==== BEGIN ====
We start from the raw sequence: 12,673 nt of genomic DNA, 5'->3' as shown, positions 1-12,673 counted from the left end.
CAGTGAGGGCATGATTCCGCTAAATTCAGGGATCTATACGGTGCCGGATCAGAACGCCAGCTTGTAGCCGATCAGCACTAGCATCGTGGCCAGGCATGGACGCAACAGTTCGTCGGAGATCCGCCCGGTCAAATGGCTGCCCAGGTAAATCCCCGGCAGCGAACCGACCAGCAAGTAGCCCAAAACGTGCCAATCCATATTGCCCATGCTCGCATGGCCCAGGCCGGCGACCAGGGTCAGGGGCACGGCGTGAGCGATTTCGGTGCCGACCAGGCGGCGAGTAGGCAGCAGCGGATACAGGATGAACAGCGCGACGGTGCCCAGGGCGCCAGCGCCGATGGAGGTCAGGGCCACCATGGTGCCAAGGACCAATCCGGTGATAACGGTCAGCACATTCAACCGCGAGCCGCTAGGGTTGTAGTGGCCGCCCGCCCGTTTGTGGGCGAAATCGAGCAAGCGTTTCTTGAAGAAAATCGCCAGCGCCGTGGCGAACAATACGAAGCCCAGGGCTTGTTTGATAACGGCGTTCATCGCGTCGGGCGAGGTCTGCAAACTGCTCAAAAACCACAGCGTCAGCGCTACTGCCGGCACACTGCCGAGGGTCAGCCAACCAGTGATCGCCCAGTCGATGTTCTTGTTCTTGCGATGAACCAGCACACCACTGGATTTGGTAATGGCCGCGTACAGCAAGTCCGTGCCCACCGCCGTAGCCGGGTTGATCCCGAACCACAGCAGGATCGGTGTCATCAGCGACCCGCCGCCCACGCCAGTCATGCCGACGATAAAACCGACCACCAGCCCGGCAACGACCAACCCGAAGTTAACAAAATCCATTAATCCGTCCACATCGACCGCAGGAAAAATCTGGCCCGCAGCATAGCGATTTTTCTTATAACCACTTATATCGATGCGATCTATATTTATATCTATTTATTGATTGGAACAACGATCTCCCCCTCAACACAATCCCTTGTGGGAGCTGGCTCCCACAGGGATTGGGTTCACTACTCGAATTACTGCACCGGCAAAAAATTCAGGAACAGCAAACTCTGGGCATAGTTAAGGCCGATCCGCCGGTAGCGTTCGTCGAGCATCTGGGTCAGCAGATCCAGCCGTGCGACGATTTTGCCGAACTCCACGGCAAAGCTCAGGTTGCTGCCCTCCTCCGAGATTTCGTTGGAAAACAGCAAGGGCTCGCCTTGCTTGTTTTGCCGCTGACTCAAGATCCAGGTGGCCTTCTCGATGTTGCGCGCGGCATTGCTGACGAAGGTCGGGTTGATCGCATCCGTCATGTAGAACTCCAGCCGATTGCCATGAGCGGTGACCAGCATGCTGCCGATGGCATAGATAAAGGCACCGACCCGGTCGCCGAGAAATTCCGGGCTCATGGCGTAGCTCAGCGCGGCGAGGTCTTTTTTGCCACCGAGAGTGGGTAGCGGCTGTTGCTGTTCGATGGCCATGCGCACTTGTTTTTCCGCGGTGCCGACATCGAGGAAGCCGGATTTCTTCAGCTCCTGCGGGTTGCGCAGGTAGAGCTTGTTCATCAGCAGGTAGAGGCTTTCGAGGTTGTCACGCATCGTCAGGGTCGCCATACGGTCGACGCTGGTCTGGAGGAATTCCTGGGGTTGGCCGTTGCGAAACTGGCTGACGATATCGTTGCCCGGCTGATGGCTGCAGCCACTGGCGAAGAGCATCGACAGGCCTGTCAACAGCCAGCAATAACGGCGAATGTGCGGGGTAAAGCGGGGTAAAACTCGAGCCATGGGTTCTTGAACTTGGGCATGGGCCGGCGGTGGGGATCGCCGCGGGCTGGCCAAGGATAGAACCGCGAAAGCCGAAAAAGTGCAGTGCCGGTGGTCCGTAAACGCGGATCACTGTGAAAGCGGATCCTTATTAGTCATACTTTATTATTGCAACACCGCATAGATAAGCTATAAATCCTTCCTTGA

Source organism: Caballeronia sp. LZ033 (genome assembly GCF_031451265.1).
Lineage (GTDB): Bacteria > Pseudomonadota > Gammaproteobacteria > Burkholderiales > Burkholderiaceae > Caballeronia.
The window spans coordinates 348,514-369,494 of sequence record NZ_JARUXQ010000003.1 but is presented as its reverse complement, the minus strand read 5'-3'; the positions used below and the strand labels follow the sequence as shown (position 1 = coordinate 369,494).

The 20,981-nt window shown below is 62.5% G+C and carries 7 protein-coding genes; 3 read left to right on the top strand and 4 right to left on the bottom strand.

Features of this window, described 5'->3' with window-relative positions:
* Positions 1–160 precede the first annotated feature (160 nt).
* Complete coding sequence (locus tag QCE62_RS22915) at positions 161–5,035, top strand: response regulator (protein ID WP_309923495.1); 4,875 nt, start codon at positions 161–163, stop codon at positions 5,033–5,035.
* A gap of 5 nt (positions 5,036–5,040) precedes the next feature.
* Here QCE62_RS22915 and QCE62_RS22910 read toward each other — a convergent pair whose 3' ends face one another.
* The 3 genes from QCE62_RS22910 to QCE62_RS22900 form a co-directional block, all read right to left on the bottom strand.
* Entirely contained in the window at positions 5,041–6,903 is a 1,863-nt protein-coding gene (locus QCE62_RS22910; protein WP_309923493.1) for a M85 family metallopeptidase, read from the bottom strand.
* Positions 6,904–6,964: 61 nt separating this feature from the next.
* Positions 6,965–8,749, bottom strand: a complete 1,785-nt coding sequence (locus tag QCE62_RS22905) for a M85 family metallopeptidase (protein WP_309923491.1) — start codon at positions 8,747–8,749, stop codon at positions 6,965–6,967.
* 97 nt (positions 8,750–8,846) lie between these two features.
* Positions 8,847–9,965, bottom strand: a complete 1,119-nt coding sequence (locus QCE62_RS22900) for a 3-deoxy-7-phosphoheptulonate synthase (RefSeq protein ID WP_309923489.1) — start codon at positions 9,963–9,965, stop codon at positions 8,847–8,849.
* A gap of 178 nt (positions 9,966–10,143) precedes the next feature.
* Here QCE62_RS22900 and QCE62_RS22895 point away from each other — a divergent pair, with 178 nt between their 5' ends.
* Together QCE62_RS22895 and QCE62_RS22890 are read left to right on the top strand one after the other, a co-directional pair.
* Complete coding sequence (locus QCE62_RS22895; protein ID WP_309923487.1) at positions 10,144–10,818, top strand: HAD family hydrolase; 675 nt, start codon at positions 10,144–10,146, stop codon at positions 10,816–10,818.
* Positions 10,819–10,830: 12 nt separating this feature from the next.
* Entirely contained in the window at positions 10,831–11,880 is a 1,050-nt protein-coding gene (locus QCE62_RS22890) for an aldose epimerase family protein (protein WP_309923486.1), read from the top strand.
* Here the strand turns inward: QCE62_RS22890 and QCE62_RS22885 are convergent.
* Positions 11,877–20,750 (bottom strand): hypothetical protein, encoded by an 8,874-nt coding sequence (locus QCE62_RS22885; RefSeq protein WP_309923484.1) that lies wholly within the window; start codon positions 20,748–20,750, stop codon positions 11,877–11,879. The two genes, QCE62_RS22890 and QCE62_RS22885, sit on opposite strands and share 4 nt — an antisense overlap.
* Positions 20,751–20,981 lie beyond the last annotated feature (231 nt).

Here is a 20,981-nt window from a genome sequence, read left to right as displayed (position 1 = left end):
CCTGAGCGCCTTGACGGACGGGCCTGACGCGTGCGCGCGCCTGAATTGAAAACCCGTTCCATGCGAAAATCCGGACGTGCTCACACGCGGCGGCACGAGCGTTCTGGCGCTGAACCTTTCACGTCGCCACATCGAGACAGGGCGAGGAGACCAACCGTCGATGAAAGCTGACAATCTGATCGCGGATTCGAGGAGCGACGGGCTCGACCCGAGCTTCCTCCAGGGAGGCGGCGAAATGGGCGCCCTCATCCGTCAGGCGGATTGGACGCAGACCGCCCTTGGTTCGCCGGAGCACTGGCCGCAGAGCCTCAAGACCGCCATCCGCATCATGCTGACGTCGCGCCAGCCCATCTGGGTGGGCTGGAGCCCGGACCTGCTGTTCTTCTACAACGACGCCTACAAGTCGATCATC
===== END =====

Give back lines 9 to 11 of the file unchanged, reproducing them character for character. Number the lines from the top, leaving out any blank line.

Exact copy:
* Complete coding sequence (locus tag QCE62_RS22915) at positions 161–5,035, top strand: response regulator (protein ID WP_309923495.1); 4,875 nt, start codon at positions 161–163, stop codon at positions 5,033–5,035.
* A gap of 5 nt (positions 5,036–5,040) precedes the next feature.
* Here QCE62_RS22915 and QCE62_RS22910 read toward each other — a convergent pair whose 3' ends face one another.